Mega-events and cultural heritage: risks and opportunities

The HOMEE project has enabled drawing up of a Charter to guide cities hosting mega-events

The Winter Olympics Milano-Cortina 2026, the Jubilee, the Expo, European Capitals of Culture: how can cities host mega-events without putting their cultural heritage at risk? 

The first systematic documented answer to this question comes from the HOMEE, Heritage Opportunities/Threats within Mega-events in Europe project coordinated by Politecnico di Milano.  

Adapting and reusing infrastructures and existing venues to lower the costs of mega-events and improve the long-term effects, integrating structures into the city’s existing urban fabric, mobilising actors, resources and historic locations in a capillary way. These are some of the recommendations that emerged thanks to the HOMEE project and are now included in a Charter, a valuable tool to aid cities like Rome and Milan, getting ready to host the 2025 Jubilee and the upcoming Winter Olympics in 2026. 

Three years of work have included analysis of case histories of cultural mega-events throughout Europe (including the Expo 2015 in Milan and Matera European Capital of Culture 2019) carried out by 4 research centres: Politecnico di Milano, Hull University (UK), Neapolis University di Pafos (Cyprus), and the International Cultural Center (Poland), in collaboration with 16 associated partners, selected from public and no-profit institutions throughout Europe. This research has led to drawing up of the Charter for mega-events in heritage-rich cities. A document that, with 4 general themes, 13 principles, 51 recommendations and various case histories, guides cities getting ready to host mega-events, which will be able to benefit from the opportunities offered without compromising their cultural heritage and local communities. 

The dissemination stage is achieving results way beyond the project’s highest expectations, with important scientific publications, and associations and organisations worldwide showing interest in and subscribing to the Charter. This confirms the technical and political relevance of the Charter and of our research project.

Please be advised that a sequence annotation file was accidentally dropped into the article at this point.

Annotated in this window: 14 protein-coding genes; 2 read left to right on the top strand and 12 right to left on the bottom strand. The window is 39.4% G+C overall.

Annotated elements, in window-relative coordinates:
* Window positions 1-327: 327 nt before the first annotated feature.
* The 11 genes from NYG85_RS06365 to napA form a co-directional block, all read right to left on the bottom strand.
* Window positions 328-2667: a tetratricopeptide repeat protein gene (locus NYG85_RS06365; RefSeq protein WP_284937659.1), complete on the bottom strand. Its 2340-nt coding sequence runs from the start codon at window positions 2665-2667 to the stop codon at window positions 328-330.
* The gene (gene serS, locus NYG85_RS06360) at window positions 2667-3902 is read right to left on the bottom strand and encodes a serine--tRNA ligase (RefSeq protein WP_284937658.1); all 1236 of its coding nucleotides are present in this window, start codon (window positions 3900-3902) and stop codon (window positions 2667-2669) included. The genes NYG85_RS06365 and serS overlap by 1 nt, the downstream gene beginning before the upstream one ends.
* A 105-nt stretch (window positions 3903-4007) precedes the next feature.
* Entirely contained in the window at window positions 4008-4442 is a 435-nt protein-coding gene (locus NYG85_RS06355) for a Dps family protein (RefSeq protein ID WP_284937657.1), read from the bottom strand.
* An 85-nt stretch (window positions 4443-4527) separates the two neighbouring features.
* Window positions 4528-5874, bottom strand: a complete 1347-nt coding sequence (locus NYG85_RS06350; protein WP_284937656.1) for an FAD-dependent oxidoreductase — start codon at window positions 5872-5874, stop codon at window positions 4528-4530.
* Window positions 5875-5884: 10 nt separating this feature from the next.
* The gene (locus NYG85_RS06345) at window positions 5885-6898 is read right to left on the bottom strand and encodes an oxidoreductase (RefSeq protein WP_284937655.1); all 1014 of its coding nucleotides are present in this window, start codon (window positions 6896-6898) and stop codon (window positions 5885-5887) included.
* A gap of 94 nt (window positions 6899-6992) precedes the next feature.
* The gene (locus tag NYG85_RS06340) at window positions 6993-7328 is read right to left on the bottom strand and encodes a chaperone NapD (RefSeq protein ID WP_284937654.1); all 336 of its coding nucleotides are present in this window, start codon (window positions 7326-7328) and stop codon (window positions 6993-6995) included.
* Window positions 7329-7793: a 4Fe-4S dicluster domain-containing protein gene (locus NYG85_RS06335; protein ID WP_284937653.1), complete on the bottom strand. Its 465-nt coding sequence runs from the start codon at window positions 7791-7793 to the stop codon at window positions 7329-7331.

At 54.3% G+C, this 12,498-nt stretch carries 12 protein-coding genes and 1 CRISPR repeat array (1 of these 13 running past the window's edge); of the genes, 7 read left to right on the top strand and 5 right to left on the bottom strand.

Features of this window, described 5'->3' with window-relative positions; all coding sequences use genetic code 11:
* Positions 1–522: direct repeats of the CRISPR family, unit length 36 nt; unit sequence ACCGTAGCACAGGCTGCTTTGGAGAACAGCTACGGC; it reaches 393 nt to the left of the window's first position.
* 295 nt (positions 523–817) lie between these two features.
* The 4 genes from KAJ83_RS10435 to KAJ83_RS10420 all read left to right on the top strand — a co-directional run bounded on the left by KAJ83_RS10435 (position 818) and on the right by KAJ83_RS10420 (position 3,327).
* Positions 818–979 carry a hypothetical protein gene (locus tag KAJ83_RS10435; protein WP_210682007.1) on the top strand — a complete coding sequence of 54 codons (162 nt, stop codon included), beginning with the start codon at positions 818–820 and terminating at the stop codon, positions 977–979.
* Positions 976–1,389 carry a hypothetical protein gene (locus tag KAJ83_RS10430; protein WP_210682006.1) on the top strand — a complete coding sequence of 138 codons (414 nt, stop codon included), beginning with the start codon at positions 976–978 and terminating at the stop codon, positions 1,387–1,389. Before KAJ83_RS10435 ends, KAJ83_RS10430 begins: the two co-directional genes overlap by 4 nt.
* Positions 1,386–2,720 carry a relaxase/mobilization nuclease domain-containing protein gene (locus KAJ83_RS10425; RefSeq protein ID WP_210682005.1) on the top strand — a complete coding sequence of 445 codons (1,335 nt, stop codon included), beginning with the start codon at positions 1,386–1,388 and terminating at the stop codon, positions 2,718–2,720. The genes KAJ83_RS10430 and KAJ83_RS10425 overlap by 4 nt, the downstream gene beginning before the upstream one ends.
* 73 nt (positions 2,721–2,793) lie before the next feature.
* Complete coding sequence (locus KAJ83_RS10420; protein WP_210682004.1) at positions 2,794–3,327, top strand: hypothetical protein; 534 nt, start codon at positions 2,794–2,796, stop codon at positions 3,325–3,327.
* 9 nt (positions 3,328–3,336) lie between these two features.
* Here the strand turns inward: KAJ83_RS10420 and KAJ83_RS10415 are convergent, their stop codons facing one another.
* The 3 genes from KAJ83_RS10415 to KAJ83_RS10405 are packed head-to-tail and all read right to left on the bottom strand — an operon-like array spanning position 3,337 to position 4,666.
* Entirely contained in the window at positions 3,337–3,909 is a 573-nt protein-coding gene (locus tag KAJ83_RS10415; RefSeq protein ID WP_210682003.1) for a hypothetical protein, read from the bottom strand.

comments HOMEE Project coordinator Davide Ponzini, associate professor at the Department of Architecture and Urban Studies. 

The 4 themes cover, firstly, the context: mega-events must be selected, scaled and integrated to respect their location, where possible plans should reuse and adapt existing facilities or design context-sensitive interventions. Then, planning legacies, useful for aligning plans and projects for mega-events with urban and territorial strategies. Thirdly, inclusive governance: involve cultural heritage experts, policy makers and operators in the bidding, planning and legacy phases. And finally, communities and identities: mobilise communities locally for a more equal, long-lasting urban heritage.   

National interest in the Charter has come in the form of subscription by the National Association of Italian Municipalities, which represents over 7,000 municipalities. 

While subscription by Europa Nostra, and the European Capitals of Culture 2022 and 2023 are definitely excellent signs on an international level. We welcome subscription by ANCI (National Association of Italian Municipalities) with huge satisfaction as it motivates us to do even more to disseminate the Charter in Italy. 

From today, historic heritage-rich cities have a new tool to help them make appropriate choices suitable for their particular context and sustainable development.